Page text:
This tiny village with its stunning views was actually named after Lady Godiva’s sister, Wuliva who owned the manor in the 11th century.
Churches of Woolhope
- St. George's Church - Woolhope
The church of St. George is elevated on a small hill in the middle of the village, and was built in the 12th century.Read More >
People of Woolhope
News from the Past Woolhope
Buildings of Woolhope
- Wessington Court
Wessington Court, Woolhope
The original house was 17th century, built before the Reformation, and much improved by the Gregory but it was demolished and rebuilt in the 19th century by Henry William Booth.
1851 – Wessington Court Household
Henry William Booth 35 Landed Proprietor b. Stanstead Abbotts Augusta Hope Booth 36 Wife b. Monmouthshire Mary Georgina Booth 13 Daughter b. Cheltenham, Gloucestershire Alice Elizabeth Booth 7 Daughter b. Cheltenham, Gloucestershire Frances Agnes Booth 6 Daughter b. Cheltenham, Gloucestershire William Cowper Cooper 40 Visitor, Magistrate and Barrister b. Middlesex Georgina Cowper Cooper 40 Wife of above b. Monmouthshire W.P. Cowper Cooper 14 Son of above b. Cheltenham, Gloucestershire Mary Dawes 40 Governess b. Clarendon, Wiltshire Louisa Haville 35 Housekeeper b. London, Middlesex Margaret Francis 30 Nurse b. Brampton Bryan, Herefordshire William Pawley 40 Butler b. Devonshire Phebe Smith 25 Cook b. Guiting Power, Gloucestershire Kitty East 17 Nursemaid b. Guiting Power, Gloucestershire Alice Turner 39 Housemaid b. Lugwardine, Herefordshire George Bowler 27 Coachman b. Wiltshire
Shortly after the above census was taken, the Booth family left the estate and many of the contents of Wessington Court were put in an auction on 15th September 1851:
“Costly town made furniture in rosewood and mahogany; lofty four post and French canopy bedsteads, clothed in moreen and chintz; hair and wool mattresses; feather beds; mahogany winged wardrobes; chests with drawers; wash hand and dressing tables; telescope dining tables; Spanish mahogany sideboard with marble top; mahogany side tables; dining room chairs with loose seats; sofas stuffed with horse hair; library tables; Brussels carpets; Druggetts; cocoa fibre matting and Dutch carpets; splendid carved oak furniture, comprising sideboard, sarcophagus, sofa, chairs and tables; oil paintings in gilt frames by Carlo Dolce, Backhuysen, Brughel, G. Morland, Vangoen, Bort, Stork, Campion.
Handsome model fenders with stags and chains, rosewood drawing room furniture, handsome china vases, chimney glass in gilt frame, chintz and moreen window curtains; dinner, breakfast and coffee services of china; kitchen requisites, barrels, tubs, garden tools, saddles and bridles, single harness, a George the 4th pony phaeton, a well built dog cart by Collins of Oxford. Four well bred short horn cows.”
I think that such a list makes it possible almost to imagine how the house would have looked at the time.
Thomas P. Williams bought the estate, but in 1859 went on to rent it out, selling much of the contents, as follows:
“Elegant and costly furniture, including a magnificent suite in walnut. Spanish mahogany and rosewood made to order, carved oak cabinet, plate chimney glass, splendid piano forte, arabian bedsteads etc. Also, double and single barrel guns, a superior swiss rifle; air gun; brace of high bred pointers; horses; full sized clarence and dog cart, phaeton, harness, one pig and other valuable effects.”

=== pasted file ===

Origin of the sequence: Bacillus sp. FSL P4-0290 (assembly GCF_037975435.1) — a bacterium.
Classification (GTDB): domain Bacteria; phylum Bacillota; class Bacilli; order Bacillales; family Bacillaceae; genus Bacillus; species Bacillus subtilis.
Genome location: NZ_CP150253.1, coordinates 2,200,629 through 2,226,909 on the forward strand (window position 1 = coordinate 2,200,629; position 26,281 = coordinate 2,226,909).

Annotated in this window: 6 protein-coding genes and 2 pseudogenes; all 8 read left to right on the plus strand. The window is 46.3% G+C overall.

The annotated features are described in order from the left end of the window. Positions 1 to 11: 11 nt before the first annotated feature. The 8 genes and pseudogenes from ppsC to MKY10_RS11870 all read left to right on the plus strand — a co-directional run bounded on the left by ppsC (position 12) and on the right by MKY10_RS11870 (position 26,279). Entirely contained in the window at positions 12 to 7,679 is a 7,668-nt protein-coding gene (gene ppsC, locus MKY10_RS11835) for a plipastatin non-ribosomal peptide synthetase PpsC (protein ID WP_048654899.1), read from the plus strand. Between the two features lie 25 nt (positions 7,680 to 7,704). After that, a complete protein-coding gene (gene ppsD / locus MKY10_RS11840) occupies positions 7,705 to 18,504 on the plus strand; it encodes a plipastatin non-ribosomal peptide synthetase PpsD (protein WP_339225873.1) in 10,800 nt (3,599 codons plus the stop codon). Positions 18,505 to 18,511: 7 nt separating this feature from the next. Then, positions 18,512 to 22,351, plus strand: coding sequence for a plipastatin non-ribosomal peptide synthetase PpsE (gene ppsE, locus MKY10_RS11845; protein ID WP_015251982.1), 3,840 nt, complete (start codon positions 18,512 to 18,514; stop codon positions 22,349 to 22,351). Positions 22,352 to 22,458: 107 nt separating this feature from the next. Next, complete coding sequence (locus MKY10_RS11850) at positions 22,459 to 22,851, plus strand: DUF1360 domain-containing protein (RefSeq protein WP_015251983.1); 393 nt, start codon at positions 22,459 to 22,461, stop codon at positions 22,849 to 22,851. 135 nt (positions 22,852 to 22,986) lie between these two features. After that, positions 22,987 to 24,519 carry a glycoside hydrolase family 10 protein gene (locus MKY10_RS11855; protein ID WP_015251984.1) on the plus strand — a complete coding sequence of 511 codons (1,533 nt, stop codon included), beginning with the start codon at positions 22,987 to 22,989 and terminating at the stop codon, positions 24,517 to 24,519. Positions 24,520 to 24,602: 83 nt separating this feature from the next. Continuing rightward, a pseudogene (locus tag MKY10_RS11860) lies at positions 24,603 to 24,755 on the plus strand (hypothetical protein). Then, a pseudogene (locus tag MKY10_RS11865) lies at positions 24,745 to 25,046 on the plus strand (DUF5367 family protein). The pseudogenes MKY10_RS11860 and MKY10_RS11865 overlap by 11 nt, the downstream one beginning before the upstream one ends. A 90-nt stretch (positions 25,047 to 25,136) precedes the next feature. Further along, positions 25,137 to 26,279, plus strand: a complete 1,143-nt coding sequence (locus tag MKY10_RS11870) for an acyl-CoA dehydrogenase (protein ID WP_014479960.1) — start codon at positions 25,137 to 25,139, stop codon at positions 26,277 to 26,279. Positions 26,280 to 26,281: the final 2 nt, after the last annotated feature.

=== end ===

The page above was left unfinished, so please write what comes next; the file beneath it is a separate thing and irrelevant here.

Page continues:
At one point in the 1860s, the MP for Herefordshire, Mildmay and his wife, stayed at Wessington Court and when forcibly reminded of the plight of the poor in that area, Mrs. Mildmay lost no time in distributing food and clothing which was gratefully received.
In 1862 the Wessington Court estate was put up for sale and was described as a substantial Mansion, planned with great taste and beautifully placed on a hill with wonderful views.
1871 – Wessington Court Household
Burchall Helme 35 Retired from Army b. Standish, Gloucestershire Mary Helme 24 Wife b. London Evelyn Helme 1 Daughter b. St. Georges, London Susannah Helme 63 Widow, Visitor b. Walthamstow, Essex Harold Helme 21 Visitor b. Stroud, Gloucestershire Emily Collyer 21 Visitor b. Hertfordshire Margaret Barrow 49 Visitor b.Lancashire John Knight 36 Butler b. Norfolk Thomas Hancock 28 Coachman b. Devonshire Henry Stovell 16 Footman b. Surrey Ellen Tomsett 24 Cook b. Challock Eliza Goodgame 33 Housemaid b. Oxfordshire Sarah Weston 23 Nurse b. Hertfordshire Elizabeth Jones 18 Kitchenmaid b. Kinnersley, Herefordshire Susan Jackson 16 Housemaid b. Herefordshire Sarah Telling 55 Lady’s Maid b. Cirencester, Gloucestershire
1881 – Wessington Court Household
Ann Jane Keates 50 widow b. Everton, Lancashire Gertrude Mary Keates 22 Daughter b. Liverpool, Lancashire Lucia Frances Keates 19 Daughter b. Liverpool, Lancashire Lucy Burdock 34 Lady’s Maid b. Surrey Elizabeth Cross 14 Kitchenmaid b. Woolhope, Herefordshire Lucy Grocock 20 Kitchenmaid b. Leicestershire Mary Ann Patterson 23 Housemaid b. Yatton, Herefordshire John Stainsby 23 Footman b. Yorkshire Margaret Moody 35 Housekeeper b. Salop George Fiander 35 Butler b. Dorset
1911 – Wessington Court Household
William Kendal 45 Caretaker b. Ferryside, Carmarthen Ellen Maud Kendal 42 Wife b. Devonport Arthur James Kendal 17 Son, farm labourer b. Hereford
The singer Roger Whittaker lived from some time in half of the Wessington Court house.Read More >